John O’Shea Black Market Pudding

future, stigma, taboo

Are you more likely to eat blood from a pig knowing it didn’t die?

Black Market Pudding is a twist on the traditional Irish blood sausage. It represents an ethically conscious food product, combining congealed pig blood with fats, cereals and spices. Black Market Pudding is manufactured using blood taken from a living pig. It proposes a cyclical business model to ensure a uniquely fair deal for farmer, animal and consumer.

Through a routine veterinary procedure, blood is obtained from the animal in a humane, healthy and safe way. Producers are compensated for costs associated with breeding and maintaining pigs that are kept outside of the traditional food chain. Consumers pay a premium market price for the pudding and the reassurance that no animals are harmed in the making of this product.

Blood Market Pudding confronts us with the taboo of consuming blood taken from a living animal, echoing the harvesting habits of vampire bats and other blood consuming animals. However, the artist argues that it is no more unusual than drinking milk, eating eggs or wearing wool.

Difficult to Produce, Black Market Pudding highlights how comparatively easy (and legal) it is to kill an animal while there is no clear-cut legal process for taking and consuming the blood of a live animal. Production of the work is dependent on the legislation of the country and agreement from a pig farmer – both limiting where this work can be created.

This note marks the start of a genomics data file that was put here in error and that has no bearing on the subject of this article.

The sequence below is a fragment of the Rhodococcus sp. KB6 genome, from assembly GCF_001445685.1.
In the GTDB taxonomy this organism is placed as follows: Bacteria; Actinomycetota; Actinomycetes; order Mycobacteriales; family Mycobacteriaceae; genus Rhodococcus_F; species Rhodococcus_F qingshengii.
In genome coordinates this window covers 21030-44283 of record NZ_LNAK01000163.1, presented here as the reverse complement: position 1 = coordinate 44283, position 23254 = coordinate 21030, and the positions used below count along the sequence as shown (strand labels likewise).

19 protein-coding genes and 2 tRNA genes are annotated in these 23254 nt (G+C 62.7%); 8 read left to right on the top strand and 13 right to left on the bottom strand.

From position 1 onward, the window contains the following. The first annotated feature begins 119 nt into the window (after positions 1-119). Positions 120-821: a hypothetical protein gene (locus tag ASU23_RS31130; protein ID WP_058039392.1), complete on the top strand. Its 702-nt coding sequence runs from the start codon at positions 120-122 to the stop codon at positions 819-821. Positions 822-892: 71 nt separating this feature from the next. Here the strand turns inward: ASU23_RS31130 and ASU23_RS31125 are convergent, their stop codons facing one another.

The Melbourne version of the final artwork does not contain blood from a live pig.

Installation, 2017
Image: Courtesy of the artist

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The Artist: John O’Shea

John O’Shea is a UK-based artist working with unconventional materials and social structures to create new and experimental approaches to art-making. Black Market Pudding confronts us with the taboo of consuming blood taken from a living animal, echoing the harvesting habits of vampire bats and other blood consuming animals. However, the artist argues that it is no more unusual than drinking milk, eating eggs or wearing wool. Difficult to produce, Black Market Pudding highlights how comparatively easy (and legal) it is to kill an animal while there is no clear-cut legal process for taking and consuming the blood of a live animal.